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Waking up to find your bivy sack in a puddle can bring your body and mind to the breaking point. That's why The North Face developed the three-season Asylum Bivy with highly water-resistant and breathable DryWall fabric. New for 2011, this lightweight, single-wall fabric prevents spring showers from getting in thanks to its fully taped seams and PU-coated floor. In addition to repelling the elements, DryWall fabic is also exceptionally breathable to prevent unwanted condensation during summer nights.

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Really good for dry climates

  • Familiarity: I've put it through the wringer

Footbox venting is really good. Had very little condensation on my bag at the feet when i usually have more in other bivies and even tents

Had plenty of room with a 2" pad to move around.

Technically it only really needs 2 stakes. one at the front and one at the bottom. I usualy attached a line to the head poles and ran it past the front stake to pull the bivy more tight, which made the side walls less droopy. The poles basically provide enough structure to not need stakes in most circumstances on each side.

This can withstand rain for about an hour. Then then next hour it will get slightly worrisome. In the next hour, you will realize you are in a "situation" especially if you have a down bag. One person talked about seam sealing theirs and testing it in their yard, but the problem is that this experiment does not take into effect a live body sleeping inside, breathing and perspiring. My experience is that in a long rain, sure, it was leaking at the seams, but the fabric wet out too. Also, it is nearly impossible in my opinion to not have some part of your sleeping bag touching the side walls, especially if you are side sleeper, in which case your knees and sometimes butt will be touching most of the time (and Im a small guy). This will increase the leaking issue a lot and unless you can lay perfectly still on your back in the same position, your gonna touch the walls at some point.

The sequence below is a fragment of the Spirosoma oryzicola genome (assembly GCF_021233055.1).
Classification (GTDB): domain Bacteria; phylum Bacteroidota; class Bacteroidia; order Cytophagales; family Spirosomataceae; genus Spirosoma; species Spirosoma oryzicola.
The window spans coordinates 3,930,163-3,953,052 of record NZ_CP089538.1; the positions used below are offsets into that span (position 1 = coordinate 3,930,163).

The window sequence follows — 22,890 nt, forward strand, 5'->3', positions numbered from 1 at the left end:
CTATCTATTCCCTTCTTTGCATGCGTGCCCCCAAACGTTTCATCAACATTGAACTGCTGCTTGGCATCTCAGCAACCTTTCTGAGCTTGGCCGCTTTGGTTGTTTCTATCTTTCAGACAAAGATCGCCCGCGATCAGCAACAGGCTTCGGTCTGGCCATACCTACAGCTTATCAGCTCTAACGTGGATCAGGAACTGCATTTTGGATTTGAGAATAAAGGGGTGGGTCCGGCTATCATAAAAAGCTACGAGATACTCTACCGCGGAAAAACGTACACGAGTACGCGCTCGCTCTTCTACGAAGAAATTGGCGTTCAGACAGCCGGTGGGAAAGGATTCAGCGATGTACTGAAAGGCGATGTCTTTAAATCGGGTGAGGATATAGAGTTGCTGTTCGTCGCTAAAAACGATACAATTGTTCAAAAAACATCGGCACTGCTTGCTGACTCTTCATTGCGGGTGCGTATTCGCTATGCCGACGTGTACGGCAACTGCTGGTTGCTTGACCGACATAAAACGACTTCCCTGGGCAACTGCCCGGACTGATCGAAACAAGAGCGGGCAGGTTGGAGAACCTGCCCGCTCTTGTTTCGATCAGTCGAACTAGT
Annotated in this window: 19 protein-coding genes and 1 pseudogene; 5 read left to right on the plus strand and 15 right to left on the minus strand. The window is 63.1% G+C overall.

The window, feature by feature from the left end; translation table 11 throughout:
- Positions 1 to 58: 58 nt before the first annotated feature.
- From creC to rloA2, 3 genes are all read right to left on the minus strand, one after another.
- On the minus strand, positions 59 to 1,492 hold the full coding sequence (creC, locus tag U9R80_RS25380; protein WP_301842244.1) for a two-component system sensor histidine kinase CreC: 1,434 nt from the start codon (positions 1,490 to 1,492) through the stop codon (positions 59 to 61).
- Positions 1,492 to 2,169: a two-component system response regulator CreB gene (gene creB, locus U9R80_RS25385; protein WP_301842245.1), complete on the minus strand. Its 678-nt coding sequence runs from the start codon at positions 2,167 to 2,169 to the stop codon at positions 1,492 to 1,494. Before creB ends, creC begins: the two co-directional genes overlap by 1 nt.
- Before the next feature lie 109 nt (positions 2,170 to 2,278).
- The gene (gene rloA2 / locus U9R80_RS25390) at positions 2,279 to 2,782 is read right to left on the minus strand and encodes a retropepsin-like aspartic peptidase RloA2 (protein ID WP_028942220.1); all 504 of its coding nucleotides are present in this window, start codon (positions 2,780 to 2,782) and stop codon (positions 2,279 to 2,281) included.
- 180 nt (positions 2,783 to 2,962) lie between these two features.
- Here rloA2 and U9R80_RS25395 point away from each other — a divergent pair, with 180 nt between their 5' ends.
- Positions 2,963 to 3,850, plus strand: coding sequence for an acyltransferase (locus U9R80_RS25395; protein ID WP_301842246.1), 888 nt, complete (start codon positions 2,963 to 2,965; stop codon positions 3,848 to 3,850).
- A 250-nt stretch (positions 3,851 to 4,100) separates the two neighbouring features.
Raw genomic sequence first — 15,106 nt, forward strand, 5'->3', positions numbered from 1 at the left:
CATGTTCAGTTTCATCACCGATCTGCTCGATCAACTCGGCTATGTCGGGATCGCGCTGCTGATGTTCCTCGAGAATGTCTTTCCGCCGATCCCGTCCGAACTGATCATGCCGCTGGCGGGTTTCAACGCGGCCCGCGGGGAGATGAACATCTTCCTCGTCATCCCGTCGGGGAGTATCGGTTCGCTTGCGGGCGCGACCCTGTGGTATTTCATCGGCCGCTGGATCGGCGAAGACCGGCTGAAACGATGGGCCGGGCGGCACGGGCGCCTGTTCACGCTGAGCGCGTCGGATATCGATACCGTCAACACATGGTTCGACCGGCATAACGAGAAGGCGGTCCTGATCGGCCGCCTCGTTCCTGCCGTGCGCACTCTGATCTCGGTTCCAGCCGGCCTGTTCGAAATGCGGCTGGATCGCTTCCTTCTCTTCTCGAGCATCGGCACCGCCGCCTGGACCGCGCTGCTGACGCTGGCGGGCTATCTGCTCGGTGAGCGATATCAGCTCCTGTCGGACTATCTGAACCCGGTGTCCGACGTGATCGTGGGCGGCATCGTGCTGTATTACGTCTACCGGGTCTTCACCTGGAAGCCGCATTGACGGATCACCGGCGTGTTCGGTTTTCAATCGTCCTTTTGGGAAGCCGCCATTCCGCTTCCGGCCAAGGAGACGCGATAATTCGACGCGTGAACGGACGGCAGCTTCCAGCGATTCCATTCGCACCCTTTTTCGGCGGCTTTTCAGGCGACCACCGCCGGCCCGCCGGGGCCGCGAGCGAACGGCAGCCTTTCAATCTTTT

This bivy also has been weighed by others on reviews (not on this site) and it seems to weigh 4 oz more then advertised. This makes this a pretty heavy non waterproof bivy.

has room at the head for a 38 liter pack and under. perhaps larger but dont know.

Not waterproof...

  • Familiarity: I've used it once or twice and have initial impressions all(!) I bought this bivy, thinking it would handle rain... It didnt... I put it up in the garden overnight while it was raining... It was a LAKE inside the bivy when I looked inside the next day. I like the weight, but now I have to buy a tarp...

I have now used a seam-sealer on all of the seams on the bivy. They are not taped, so the water is coming through the seams. I let the bivy stand in my garden for about 6-7 days. It`s been snowing, raining and some sun these 6-7 days. I`ve been checking the bivy daily and the bivy is as dry as it can be... So... If you buy this bivy and have plans to use it in rainy conditions, buy a seam-sealer and seal all of the seams... Worked for me :)

First initial impression...

  • Familiarity: I've used it once or twice and have initial impressions

Just received this in the mail for my wife. She set it up in a matter of a few short minutes with no problem at all... feels sturdy & looks great! Plenty of room compared to a typical bivy but at a faction of the weight & size of a tent. Exactly what she was looking for & she can not wait to get out & try this baby out!

We will keep you posted on how it performs & holds up!!

Is there any sort of venting? Like at the...

Is there any sort of venting? Like at the feet or do you have to crack the door for ventilation?? Thanks in advance!